How often should you wash your water bottle?
Which bottle has the most bacteria?
The study found the slide-top water bottle harboured the most germs. They’re great for stopping unwanted spillages while out and about, or at the gym. You might want to think about cleaning your bottle after you find out how much bacteria is lurking in and around your bottle.
The slide top bottles tested had a whopping average of 933,340 CFU, while straw top water bottles were a clear winner with a mere 25.4 CFU.
The classic screw-top bottles had 159,060 CFU, meaning that a swig from that is about as bad as lapping up water from your kitchen sink.
And the squeeze top had an average of 161,971 CFU.
However, although paling in comparison to the shocking levels found on the slide top, the squeeze top’s bacteria was a lot more harmful.
Nearly 99 per cent of the bacteria found on the bottle was classed as harmful and there were traces of antibiotic-immune bacteria, such as the food poisoning-causing E. coli.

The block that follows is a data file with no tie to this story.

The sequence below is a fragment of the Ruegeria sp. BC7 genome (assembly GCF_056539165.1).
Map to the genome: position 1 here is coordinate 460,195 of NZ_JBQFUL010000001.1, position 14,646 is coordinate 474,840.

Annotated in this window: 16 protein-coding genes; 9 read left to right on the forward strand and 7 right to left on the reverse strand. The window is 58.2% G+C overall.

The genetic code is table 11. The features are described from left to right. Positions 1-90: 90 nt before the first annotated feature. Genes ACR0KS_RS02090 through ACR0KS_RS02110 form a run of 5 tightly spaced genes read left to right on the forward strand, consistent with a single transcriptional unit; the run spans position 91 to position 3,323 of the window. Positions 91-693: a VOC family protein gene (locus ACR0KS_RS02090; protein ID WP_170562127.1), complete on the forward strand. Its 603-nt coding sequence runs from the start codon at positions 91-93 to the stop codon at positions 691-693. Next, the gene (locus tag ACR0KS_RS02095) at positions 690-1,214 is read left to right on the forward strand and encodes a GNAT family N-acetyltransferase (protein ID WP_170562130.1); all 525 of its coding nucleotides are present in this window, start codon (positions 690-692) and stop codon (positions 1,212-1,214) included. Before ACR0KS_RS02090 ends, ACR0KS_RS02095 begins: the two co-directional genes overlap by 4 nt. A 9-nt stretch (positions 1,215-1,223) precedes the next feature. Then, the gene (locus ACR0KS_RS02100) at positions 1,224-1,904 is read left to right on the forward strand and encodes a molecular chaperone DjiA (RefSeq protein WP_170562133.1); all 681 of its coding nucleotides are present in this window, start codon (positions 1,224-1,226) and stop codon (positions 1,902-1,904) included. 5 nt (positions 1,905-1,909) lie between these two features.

In total, over 60 per cent of the germs found on water bottles in the study had the potential to make you sick.
How to reduce the bacteria?
Be smart about your choice and, if you can, opt for a straw top bottle which contained the fewest germs (25 CFU), the majority of which were non-harmful and naturally occurring.
You will never completely remove bacteria from anything. If you do, it will be back before you can say germs! So, to help reduce the bacteria found within your reusable water bottle.
- Swill your bottle out and leave to soak in some warm soapy water.
- Then get yourself a bottle brush. Make sure you have plenty of soap on the brush and give your bottle a good scrubbing. Ensuring all areas of your bottle have been scrubbed.
- Then dry with a tea towel or some blue roll.